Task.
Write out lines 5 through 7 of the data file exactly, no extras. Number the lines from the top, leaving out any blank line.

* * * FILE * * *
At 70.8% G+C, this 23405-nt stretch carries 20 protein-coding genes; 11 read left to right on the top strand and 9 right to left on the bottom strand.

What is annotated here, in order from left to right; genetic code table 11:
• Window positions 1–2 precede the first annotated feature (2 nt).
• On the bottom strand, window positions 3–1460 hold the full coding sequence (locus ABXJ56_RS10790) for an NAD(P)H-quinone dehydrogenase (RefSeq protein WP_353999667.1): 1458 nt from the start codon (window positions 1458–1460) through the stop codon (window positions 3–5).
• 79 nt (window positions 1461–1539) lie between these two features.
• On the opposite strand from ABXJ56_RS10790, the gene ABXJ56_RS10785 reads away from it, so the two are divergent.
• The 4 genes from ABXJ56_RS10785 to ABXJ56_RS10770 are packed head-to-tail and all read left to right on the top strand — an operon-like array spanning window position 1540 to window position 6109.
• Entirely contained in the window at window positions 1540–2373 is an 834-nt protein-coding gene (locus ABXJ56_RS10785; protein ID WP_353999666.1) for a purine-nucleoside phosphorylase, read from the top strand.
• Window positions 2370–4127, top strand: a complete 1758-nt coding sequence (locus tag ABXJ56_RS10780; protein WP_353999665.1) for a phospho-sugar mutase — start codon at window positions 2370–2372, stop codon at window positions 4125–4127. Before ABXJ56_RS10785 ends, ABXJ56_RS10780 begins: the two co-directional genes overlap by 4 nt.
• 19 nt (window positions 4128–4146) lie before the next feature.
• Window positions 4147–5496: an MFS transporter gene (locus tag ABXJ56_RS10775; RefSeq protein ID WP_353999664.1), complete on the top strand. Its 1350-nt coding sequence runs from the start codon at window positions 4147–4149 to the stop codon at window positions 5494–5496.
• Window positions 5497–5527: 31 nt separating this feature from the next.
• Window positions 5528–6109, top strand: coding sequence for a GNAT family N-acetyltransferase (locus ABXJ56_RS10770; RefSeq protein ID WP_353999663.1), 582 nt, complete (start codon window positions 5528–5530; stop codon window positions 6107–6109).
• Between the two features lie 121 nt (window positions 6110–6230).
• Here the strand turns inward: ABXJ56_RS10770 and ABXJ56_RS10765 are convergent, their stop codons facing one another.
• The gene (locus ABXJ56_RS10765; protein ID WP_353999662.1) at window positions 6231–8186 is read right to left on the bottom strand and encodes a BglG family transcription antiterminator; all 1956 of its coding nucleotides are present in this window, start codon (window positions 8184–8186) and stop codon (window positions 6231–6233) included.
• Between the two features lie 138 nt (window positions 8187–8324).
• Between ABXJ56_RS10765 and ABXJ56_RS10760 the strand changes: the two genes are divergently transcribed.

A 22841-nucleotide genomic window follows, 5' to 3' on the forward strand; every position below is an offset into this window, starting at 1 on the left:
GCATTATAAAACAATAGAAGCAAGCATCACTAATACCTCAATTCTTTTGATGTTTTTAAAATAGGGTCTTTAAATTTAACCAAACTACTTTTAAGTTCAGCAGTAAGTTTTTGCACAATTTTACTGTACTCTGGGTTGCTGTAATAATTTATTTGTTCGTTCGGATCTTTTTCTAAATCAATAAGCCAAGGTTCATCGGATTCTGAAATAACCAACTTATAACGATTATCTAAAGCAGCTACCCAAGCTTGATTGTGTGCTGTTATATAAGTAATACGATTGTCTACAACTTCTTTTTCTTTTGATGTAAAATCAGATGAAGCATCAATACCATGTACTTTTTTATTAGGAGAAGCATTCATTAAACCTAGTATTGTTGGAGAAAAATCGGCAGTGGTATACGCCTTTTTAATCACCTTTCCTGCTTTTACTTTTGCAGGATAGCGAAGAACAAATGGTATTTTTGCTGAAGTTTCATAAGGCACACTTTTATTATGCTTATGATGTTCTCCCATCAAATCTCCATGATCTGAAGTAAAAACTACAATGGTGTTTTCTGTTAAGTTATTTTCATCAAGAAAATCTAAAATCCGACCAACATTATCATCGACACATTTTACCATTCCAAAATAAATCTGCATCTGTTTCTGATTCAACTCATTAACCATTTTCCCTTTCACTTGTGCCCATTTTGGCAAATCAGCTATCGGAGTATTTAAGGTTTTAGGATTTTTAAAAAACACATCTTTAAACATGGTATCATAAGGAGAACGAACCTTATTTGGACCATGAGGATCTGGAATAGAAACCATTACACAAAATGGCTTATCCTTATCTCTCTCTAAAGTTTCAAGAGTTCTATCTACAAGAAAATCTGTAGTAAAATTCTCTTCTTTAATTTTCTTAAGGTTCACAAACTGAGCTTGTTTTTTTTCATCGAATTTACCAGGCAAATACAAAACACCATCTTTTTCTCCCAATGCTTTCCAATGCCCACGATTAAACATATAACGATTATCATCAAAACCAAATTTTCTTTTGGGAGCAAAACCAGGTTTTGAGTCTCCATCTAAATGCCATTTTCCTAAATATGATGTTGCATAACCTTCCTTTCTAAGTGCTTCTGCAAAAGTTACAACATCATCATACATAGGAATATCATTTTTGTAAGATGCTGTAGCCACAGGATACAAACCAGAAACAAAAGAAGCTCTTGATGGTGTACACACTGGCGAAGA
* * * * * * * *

• 79 nt (window positions 1461–1539) lie between these two features.
• On the opposite strand from ABXJ56_RS10790, the gene ABXJ56_RS10785 reads away from it, so the two are divergent.
• The 4 genes from ABXJ56_RS10785 to ABXJ56_RS10770 are packed head-to-tail and all read left to right on the top strand — an operon-like array spanning window position 1540 to window position 6109.